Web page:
Made of Stone ImageThere is simply no better way to spend 49 minutes of your time, than to sit down and listen to the eponymous début album by The Stone Roses, as a record that is one of the finest to have ever been recorded. Well now, though double the length in time, the immensely talented director Shane Meadows has made a worthy attempt at presenting a film equally as inspiring, with his documentary Made of Stone. The soundtrack is alright, too.

Having taken the world by storm when bursting onto the scene in 1989, Ian Brown, John Squire, Gary ‘Mani’ Mounfield and Alan ‘Reni’ Wren became one of the most influential bands to have existed, with a strong cult-like following amongst their ardent fans. However when the band broke up in 1996, it appeared that they would never reform, with telling signs coming from Squire and his now infamous quote “I have no desire whatsoever to desecrate the grave of seminal Manchester pop group The Stone Roses”. However having announced their decision to reform back in 2011, the four piece prepared for a series of shows back in their home town at Heaton Park, and Meadows was on hand to document this much awaited resurrection.

It is worth noting that Made of Stone is not an insightful or educational piece of documentary filmmaking. We learn very little about why the band first split up, nor we do feel any wiser about why they decided to get back together. Instead, this picture is merely a celebration of this wonderful band’s music, working as a love letter from a fan, and a labour of love, as we simply sit back and appreciate how great a band The Stone Roses are, and what they have meant to generations of people across the past 25 years. This is a film made by a fan, for the fans, in what feels like a really personal piece of cinema, and yet somehow is one that will appeal to millions, as Meadows’ own abilities as a director shine through.

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Meadows is not afraid to play songs in their entirety, which is exactly what you want from such a film. This entire project has been born out of a love for their music, so it seems only right to actually listen to it, rather than present mere snippets – a mistake many music documentaries make, often dipping in and out of various tracks, never allowing for the full experience. There is also a brave move implementing a lengthy live version of Fools Gold at one point. Meadows even has a role in the film himself, as a visible part of the production, with monologues to camera on occasion. Often such a technique can feel somewhat self-indulgent and narcissistic, but in this we require the filmmaker’s presence, as he represents the fan, and we watch on through his adoring eyes.

As a result, we are left with a truly emotional and absorbing picture, bringing a tear to your eye to see just how much this band means to people and the impact they’ve had on people’s lives, making for a touching and inspiring documentary. There is also a poignant reminder about growing up, and how those involved in the rave culture of early 90’s ‘Madchester’ struggle to let go of their past, and how the return of the Roses is a much needed nostalgia trip down memory lane and an opportunity to relive that lost youth, when maybe life was simpler. Particularly evident during the interviews with fans at the special warm up show in Warrington. The use of black and white footage for the material shot in the modern day is effective in this respect, immortalising it somewhat, taking us back to the era and disallowing us the chance to truly differentiate between the past and the modern day. Meadows does a fine job from a visual perspective, with an array of beautiful shots, masterfully edited together, making the viewer feel almost as though they are at the gig themselves and part of the film.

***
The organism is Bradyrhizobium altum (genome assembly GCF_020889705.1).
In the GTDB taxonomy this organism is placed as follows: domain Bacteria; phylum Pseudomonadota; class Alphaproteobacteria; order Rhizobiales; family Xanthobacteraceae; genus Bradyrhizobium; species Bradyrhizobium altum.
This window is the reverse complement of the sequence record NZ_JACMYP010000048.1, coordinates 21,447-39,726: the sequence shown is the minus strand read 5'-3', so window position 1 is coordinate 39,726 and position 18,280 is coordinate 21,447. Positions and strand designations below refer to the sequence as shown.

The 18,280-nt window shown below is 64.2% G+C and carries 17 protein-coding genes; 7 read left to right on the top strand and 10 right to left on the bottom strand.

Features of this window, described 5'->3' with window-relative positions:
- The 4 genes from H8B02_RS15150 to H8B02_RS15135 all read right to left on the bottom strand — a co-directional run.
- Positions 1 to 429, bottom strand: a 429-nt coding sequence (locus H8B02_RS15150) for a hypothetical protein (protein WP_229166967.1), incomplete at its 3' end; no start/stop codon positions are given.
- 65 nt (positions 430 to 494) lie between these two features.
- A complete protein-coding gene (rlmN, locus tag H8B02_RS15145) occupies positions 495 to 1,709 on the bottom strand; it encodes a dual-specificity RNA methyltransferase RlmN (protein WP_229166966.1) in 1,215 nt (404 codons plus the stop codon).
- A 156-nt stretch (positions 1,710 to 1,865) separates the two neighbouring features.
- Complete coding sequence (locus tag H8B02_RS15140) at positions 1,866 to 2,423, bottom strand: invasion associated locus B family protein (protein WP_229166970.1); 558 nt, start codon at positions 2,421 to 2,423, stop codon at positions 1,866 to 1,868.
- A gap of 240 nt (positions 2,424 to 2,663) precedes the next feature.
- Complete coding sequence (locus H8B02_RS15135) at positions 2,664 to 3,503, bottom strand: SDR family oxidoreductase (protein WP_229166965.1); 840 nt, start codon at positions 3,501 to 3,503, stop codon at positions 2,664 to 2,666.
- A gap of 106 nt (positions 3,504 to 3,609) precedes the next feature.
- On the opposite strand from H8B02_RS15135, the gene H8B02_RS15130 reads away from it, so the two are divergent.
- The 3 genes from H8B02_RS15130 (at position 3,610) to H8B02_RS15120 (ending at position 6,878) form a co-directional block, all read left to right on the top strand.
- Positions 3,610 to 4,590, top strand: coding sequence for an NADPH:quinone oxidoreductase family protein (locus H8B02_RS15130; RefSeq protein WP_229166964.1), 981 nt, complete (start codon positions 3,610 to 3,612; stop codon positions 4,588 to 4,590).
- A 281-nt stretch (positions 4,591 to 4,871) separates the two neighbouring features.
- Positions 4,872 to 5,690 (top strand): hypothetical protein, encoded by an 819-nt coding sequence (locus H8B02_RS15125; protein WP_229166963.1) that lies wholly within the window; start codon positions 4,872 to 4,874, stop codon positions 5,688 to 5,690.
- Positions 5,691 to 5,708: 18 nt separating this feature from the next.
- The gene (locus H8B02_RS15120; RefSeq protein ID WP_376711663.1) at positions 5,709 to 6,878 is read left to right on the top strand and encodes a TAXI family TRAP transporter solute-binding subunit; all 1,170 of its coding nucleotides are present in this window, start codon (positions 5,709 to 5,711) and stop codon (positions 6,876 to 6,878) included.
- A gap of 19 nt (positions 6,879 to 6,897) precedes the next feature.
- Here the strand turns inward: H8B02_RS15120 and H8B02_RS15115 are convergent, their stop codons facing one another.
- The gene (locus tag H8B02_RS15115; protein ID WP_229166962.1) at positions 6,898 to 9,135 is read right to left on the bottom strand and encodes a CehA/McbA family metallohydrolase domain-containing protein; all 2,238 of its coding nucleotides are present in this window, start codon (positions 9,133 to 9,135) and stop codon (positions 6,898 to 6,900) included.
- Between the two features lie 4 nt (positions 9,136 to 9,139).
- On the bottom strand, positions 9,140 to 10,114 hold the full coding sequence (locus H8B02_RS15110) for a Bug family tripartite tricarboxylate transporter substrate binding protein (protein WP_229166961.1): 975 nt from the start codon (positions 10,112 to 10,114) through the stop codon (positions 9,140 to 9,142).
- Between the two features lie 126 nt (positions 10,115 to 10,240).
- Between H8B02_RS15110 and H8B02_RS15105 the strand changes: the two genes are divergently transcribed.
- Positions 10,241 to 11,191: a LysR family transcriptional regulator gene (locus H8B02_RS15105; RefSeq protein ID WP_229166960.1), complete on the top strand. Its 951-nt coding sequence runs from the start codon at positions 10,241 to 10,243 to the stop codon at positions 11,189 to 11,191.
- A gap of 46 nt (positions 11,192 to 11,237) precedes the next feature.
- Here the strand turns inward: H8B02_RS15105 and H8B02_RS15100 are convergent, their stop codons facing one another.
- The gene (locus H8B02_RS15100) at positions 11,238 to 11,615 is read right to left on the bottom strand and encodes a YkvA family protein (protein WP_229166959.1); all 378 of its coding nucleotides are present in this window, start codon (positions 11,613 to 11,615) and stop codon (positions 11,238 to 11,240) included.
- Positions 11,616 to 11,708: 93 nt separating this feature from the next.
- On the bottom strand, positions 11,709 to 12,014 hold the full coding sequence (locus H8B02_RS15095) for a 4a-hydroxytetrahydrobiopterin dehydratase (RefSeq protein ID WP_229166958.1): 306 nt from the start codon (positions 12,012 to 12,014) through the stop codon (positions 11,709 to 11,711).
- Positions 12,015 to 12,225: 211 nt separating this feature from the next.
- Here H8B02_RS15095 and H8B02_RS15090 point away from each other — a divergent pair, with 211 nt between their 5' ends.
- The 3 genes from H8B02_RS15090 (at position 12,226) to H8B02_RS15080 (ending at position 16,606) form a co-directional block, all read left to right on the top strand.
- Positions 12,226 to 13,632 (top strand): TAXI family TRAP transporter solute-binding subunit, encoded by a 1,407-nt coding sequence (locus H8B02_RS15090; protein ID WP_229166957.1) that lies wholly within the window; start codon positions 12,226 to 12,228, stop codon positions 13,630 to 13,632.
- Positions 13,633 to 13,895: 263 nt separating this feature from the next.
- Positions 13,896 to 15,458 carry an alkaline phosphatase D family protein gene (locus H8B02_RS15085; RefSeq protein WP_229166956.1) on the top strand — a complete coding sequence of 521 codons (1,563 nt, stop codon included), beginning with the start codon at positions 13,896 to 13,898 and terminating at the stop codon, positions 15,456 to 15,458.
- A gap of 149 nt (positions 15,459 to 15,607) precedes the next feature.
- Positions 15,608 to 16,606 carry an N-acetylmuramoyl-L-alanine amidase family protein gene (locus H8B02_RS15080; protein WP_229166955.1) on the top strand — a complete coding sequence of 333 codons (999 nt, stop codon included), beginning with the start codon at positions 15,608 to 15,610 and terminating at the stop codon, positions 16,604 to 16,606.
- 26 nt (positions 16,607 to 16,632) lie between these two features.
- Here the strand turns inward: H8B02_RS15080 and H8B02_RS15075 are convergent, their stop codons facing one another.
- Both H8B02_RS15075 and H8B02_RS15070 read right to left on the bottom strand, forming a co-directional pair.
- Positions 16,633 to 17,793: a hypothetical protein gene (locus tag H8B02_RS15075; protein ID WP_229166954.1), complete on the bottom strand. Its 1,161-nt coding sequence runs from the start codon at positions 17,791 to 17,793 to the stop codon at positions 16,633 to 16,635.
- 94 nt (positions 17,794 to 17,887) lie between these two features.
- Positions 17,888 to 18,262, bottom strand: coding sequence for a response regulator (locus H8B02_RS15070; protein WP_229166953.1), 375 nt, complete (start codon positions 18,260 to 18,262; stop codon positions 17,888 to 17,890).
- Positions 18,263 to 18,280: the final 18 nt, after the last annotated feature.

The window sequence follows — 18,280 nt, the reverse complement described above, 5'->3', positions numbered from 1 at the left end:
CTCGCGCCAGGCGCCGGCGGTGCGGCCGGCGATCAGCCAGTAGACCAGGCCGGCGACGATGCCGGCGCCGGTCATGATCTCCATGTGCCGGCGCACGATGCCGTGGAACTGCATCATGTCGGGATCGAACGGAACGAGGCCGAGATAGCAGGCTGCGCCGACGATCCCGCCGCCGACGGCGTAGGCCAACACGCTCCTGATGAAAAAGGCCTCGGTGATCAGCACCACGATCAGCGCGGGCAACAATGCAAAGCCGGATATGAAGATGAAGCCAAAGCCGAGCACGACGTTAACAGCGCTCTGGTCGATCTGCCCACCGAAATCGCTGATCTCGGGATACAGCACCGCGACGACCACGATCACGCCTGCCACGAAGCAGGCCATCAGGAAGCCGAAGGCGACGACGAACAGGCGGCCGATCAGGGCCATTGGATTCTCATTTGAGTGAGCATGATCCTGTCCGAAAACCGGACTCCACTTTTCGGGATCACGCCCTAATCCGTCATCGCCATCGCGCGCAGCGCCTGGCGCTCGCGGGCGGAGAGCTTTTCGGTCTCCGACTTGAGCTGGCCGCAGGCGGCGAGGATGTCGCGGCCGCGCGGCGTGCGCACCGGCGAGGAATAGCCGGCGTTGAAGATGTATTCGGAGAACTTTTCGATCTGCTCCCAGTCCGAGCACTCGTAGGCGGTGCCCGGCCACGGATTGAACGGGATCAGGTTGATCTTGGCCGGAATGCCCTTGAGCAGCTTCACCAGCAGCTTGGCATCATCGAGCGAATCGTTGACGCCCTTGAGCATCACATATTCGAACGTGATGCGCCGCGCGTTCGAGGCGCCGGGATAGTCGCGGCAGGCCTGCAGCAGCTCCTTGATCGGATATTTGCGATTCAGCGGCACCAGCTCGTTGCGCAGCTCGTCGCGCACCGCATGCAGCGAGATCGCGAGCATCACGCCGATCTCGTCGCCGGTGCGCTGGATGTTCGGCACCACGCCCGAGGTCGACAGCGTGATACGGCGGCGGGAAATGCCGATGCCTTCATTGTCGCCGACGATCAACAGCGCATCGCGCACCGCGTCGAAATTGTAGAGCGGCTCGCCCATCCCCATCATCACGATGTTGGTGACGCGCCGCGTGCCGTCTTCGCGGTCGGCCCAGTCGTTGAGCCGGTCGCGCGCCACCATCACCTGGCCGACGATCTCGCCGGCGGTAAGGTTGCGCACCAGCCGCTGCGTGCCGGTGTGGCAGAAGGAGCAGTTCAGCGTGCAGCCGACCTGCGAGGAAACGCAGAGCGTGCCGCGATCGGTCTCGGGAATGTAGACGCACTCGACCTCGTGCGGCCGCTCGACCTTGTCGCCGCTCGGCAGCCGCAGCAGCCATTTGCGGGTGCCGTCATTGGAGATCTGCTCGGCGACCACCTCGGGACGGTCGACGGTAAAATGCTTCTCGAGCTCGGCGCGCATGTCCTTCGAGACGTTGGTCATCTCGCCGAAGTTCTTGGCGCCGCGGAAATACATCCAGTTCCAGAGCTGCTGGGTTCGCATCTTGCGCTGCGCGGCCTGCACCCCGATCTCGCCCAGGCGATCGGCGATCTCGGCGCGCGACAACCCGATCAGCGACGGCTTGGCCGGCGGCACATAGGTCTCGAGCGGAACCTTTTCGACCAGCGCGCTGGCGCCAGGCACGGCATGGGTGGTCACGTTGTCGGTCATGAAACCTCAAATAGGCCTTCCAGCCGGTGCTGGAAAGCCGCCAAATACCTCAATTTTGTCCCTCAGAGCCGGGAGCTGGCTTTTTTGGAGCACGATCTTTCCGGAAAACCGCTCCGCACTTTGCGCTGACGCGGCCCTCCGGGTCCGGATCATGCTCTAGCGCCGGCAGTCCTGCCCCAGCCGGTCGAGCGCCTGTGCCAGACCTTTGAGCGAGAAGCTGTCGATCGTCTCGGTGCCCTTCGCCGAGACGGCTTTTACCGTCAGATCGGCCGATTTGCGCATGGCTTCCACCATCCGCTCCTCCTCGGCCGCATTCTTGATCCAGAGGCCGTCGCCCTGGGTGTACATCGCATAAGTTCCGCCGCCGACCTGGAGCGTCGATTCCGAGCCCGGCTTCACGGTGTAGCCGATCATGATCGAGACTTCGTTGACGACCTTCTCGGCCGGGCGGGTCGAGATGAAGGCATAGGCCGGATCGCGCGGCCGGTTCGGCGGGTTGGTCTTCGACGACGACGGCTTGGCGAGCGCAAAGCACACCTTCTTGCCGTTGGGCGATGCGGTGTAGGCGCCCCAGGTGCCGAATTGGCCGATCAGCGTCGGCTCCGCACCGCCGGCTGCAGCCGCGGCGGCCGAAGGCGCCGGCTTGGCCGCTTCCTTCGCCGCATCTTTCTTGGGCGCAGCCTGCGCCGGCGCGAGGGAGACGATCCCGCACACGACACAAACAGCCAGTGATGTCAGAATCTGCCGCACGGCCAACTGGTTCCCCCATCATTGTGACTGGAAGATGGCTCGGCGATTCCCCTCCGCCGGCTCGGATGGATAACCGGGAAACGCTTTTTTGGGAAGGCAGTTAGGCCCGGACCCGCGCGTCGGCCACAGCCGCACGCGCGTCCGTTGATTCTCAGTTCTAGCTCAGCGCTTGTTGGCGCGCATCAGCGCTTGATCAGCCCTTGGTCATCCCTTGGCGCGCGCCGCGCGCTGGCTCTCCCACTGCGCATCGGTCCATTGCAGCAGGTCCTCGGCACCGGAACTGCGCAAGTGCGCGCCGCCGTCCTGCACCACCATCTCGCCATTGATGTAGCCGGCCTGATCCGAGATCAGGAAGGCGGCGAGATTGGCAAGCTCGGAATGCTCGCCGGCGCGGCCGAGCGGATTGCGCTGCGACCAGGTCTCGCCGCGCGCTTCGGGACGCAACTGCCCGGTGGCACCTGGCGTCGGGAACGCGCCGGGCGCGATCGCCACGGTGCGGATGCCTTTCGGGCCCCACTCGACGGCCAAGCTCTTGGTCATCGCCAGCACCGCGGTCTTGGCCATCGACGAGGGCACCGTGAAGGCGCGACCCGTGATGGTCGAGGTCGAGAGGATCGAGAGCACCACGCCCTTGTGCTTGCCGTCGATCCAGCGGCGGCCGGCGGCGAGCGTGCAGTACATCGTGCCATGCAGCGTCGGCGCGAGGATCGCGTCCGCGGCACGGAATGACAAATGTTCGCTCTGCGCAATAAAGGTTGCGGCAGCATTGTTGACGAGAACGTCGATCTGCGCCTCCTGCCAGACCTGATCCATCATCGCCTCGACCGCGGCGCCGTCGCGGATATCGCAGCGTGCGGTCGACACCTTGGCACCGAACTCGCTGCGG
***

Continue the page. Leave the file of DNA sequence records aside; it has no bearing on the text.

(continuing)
Meadows allows us to feel intimately attached to the band, seeing them as mere human beings, with candid footage from moments backstage and from precious rehearsal sessions. The band come across incredibly well too, as down to earth characters, allowing us the chance to relate to them. Even the fact that Brown has a somewhat dodgy singing voice is all part of the appeal, with this idea that anyone can be a rock star, as his own imperfections endear you to him, taking away that mythology that exists around the band. Their personalities come through greatest when you see how humble they all are when they swoon over Eric Cantona as he attends one of their shows in France. Even the idolised can worship others.

Made of Stone is breathtaking cinema, though unlike the title, the one thing that isn’t made of stone is your heart, as you need to be prepared to shed a tear or two. It must be said that to fully appreciate this documentary you do really need to be a fan, as given the celebratory nature there isn’t quite so much appeal to those who aren’t fussed about The Stone Roses or their music. Though if this isn’t enough to convert you, then nothing ever will.